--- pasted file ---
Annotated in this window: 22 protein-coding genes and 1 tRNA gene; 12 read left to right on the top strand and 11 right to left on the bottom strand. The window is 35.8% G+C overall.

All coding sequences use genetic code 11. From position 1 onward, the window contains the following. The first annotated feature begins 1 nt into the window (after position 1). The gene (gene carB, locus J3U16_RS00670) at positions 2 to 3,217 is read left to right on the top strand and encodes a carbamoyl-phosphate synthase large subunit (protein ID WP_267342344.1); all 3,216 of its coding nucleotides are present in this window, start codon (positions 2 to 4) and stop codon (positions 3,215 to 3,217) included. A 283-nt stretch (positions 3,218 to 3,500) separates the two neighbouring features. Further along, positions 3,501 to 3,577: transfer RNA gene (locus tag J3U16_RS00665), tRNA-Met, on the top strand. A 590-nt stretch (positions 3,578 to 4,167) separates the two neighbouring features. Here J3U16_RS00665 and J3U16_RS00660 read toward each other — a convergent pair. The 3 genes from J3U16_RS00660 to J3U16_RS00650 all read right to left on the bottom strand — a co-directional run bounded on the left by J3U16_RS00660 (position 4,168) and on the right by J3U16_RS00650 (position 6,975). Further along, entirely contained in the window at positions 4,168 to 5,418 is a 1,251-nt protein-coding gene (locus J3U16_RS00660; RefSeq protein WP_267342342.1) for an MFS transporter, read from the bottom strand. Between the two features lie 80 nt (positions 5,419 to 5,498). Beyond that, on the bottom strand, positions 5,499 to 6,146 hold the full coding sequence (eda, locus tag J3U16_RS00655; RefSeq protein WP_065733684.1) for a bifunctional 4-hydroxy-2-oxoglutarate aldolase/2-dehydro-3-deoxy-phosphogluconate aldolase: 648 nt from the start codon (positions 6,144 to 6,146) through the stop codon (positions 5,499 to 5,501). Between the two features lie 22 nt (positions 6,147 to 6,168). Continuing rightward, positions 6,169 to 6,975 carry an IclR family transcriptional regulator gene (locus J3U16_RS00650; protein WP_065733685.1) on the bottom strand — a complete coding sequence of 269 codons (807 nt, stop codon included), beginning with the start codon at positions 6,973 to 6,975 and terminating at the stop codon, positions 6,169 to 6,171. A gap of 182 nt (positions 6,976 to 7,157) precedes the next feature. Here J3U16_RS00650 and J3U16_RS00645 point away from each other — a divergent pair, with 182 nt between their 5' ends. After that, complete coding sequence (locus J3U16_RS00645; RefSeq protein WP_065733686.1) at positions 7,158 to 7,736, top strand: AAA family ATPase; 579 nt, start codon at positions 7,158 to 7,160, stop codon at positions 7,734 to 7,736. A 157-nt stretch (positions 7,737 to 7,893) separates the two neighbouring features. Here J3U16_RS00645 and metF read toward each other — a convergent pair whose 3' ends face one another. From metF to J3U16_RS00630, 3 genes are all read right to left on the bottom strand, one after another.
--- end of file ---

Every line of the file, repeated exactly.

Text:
Annotated in this window: 22 protein-coding genes and 1 tRNA gene; 12 read left to right on the top strand and 11 right to left on the bottom strand. The window is 35.8% G+C overall.

All coding sequences use genetic code 11. From position 1 onward, the window contains the following. The first annotated feature begins 1 nt into the window (after position 1). The gene (gene carB, locus J3U16_RS00670) at positions 2 to 3,217 is read left to right on the top strand and encodes a carbamoyl-phosphate synthase large subunit (protein ID WP_267342344.1); all 3,216 of its coding nucleotides are present in this window, start codon (positions 2 to 4) and stop codon (positions 3,215 to 3,217) included. A 283-nt stretch (positions 3,218 to 3,500) separates the two neighbouring features. Further along, positions 3,501 to 3,577: transfer RNA gene (locus tag J3U16_RS00665), tRNA-Met, on the top strand. A 590-nt stretch (positions 3,578 to 4,167) separates the two neighbouring features. Here J3U16_RS00665 and J3U16_RS00660 read toward each other — a convergent pair. The 3 genes from J3U16_RS00660 to J3U16_RS00650 all read right to left on the bottom strand — a co-directional run bounded on the left by J3U16_RS00660 (position 4,168) and on the right by J3U16_RS00650 (position 6,975). Further along, entirely contained in the window at positions 4,168 to 5,418 is a 1,251-nt protein-coding gene (locus J3U16_RS00660; RefSeq protein WP_267342342.1) for an MFS transporter, read from the bottom strand. Between the two features lie 80 nt (positions 5,419 to 5,498). Beyond that, on the bottom strand, positions 5,499 to 6,146 hold the full coding sequence (eda, locus tag J3U16_RS00655; RefSeq protein WP_065733684.1) for a bifunctional 4-hydroxy-2-oxoglutarate aldolase/2-dehydro-3-deoxy-phosphogluconate aldolase: 648 nt from the start codon (positions 6,144 to 6,146) through the stop codon (positions 5,499 to 5,501). Between the two features lie 22 nt (positions 6,147 to 6,168). Continuing rightward, positions 6,169 to 6,975 carry an IclR family transcriptional regulator gene (locus J3U16_RS00650; protein WP_065733685.1) on the bottom strand — a complete coding sequence of 269 codons (807 nt, stop codon included), beginning with the start codon at positions 6,973 to 6,975 and terminating at the stop codon, positions 6,169 to 6,171. A gap of 182 nt (positions 6,976 to 7,157) precedes the next feature. Here J3U16_RS00650 and J3U16_RS00645 point away from each other — a divergent pair, with 182 nt between their 5' ends. After that, complete coding sequence (locus J3U16_RS00645; RefSeq protein WP_065733686.1) at positions 7,158 to 7,736, top strand: AAA family ATPase; 579 nt, start codon at positions 7,158 to 7,160, stop codon at positions 7,734 to 7,736. A 157-nt stretch (positions 7,737 to 7,893) separates the two neighbouring features. Here J3U16_RS00645 and metF read toward each other — a convergent pair whose 3' ends face one another. From metF to J3U16_RS00630, 3 genes are all read right to left on the bottom strand, one after another.